Two-thirds of the month is almost gone and my initiative is burning strong, though day to day the inspiration is hit or miss. Some days I have trouble addressing the topic at all, but one thing a survivor or witness of domestic violence knows is that when the memories come at you, it’s like being attacked or watching someone being attacked all over again. It can push you down, it can trap you, and it can make the road to healing feel like an impossible feat. What it can do on the contrary though, is it can help to set you free. Many survivors suffer from Post-Traumatic Stress Disorder, and if I understand correctly, there is an intense form of therapy in which a trained psychologist or psychiatrist will guide a PTSD patient through the episodes in a controlled manner, over and over again, until the patient learns to lower their pulse, feel less panicked, breathe a little deeper, break their frozen gaze to find a point of concentration outside of their mind’s eye, and learn, most importantly, to detach from this entity of the past and focus more on the present with each new session.
It sounds like a bit of tough love– like being told, “this was your life, your experience, now deal with it,”– but with a safety net below you so that every time you fall, you learn to release the tension, fear it less, and come to trust the therapeutic value of catharsis. This is what writing has done for me, both in the past, but especially during this month in which I have dedicated a poem a day to the very topic whose ghosts had once nearly destroyed me. I didn’t go to a shelter to escape because I was afraid it would cost me everything, so instead, I suffered a slowly churning and dangerously in-your-face process. It was years ago, but I am still dealing with the consequences of a court system that failed me, as I was treated like a criminal for bringing these matters forward. How dare a victim with nothing to give except for her wisdom come forth and accuse a man of these things without the almighty dollar to prove it. I am still dealing with isolation and have difficulty, therefore, in making connections outside of those that were not broken or lost over time.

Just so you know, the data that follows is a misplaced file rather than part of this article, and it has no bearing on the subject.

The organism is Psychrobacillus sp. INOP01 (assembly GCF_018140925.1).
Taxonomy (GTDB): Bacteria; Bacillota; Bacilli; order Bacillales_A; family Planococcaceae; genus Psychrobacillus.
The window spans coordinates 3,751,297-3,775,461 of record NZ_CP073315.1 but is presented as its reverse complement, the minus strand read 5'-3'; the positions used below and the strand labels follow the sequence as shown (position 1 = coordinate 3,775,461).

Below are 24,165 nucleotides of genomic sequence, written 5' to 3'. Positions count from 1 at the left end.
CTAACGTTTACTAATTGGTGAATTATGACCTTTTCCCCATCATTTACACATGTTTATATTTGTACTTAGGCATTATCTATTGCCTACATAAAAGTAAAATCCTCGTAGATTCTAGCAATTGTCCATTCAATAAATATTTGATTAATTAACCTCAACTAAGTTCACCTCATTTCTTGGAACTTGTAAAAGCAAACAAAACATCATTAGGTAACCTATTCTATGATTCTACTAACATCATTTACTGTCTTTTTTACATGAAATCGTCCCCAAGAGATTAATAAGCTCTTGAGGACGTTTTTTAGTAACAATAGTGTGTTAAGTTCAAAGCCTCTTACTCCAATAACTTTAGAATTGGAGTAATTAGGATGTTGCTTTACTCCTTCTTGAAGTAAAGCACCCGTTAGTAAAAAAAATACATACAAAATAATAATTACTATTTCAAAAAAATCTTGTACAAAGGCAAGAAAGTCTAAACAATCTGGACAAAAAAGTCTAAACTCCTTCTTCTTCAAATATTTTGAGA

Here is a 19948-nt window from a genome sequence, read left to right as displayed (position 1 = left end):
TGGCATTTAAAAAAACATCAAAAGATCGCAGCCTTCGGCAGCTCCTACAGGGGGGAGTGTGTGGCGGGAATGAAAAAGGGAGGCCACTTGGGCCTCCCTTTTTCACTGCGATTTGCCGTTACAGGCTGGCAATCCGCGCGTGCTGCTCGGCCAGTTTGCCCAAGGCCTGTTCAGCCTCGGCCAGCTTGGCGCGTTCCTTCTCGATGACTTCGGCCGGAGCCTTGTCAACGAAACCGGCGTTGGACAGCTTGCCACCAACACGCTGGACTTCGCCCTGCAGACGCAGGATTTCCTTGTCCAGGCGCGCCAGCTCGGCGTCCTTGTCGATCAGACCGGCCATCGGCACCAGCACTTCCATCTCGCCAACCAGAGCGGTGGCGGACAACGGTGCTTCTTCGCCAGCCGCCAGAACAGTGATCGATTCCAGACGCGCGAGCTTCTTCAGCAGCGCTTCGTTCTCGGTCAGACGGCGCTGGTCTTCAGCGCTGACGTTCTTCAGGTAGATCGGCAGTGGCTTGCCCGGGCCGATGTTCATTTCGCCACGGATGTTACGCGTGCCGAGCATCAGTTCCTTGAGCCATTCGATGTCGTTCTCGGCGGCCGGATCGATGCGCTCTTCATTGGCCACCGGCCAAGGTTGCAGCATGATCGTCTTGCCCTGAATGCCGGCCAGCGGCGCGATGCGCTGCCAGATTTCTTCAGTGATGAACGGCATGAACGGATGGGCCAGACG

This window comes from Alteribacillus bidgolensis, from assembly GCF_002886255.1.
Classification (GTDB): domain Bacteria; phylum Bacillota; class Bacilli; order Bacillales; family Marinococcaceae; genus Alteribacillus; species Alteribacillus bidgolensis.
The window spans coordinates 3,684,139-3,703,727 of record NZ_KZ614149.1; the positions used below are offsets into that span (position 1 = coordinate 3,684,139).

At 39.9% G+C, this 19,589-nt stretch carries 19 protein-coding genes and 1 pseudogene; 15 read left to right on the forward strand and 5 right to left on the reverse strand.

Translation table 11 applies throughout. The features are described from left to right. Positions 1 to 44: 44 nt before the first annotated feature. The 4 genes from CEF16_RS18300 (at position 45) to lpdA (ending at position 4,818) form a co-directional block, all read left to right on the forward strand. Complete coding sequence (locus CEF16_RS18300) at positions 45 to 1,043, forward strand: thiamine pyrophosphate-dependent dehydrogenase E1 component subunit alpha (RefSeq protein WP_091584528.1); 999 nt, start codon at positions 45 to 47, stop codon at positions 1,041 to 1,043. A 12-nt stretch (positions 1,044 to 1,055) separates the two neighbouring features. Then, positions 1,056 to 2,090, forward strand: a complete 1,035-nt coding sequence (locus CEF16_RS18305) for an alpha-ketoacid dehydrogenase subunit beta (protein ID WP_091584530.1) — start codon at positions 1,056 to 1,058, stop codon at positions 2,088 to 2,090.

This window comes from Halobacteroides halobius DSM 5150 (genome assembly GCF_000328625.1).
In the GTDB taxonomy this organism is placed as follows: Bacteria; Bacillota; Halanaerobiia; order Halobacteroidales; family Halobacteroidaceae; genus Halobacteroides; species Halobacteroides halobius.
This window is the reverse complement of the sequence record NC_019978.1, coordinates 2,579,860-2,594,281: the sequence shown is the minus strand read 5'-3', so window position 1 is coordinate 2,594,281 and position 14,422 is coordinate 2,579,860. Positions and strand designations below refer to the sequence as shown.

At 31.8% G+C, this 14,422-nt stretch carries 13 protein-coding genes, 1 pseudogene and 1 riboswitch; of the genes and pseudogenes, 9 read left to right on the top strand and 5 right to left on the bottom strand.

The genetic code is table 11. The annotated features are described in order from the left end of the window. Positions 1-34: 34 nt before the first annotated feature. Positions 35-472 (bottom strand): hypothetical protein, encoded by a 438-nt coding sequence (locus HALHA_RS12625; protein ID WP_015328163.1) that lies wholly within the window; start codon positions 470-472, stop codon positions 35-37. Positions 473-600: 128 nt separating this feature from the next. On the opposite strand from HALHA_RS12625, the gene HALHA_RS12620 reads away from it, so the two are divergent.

I am urging you now to give in to the power of words. If you have suffered trauma, please tell someone you trust– unabashedly, and without restraint. Write your story down so you can see it, read it, touch it, and eventually, release it. Every time I write about it– and I mean, really write about it– I tap into something new, something darker than I had remembered it before, and by writing about it, becomes enveloped in light. The more I remember, the easier it becomes to move on and to rid myself of those overwrought feelings of emptiness, guilt, and despair. I deserve to heal, and so do you. We all deserve the chance to be heard, so speak out, and know that somewhere, someone will hear you and it will change your lives forever. It will get better.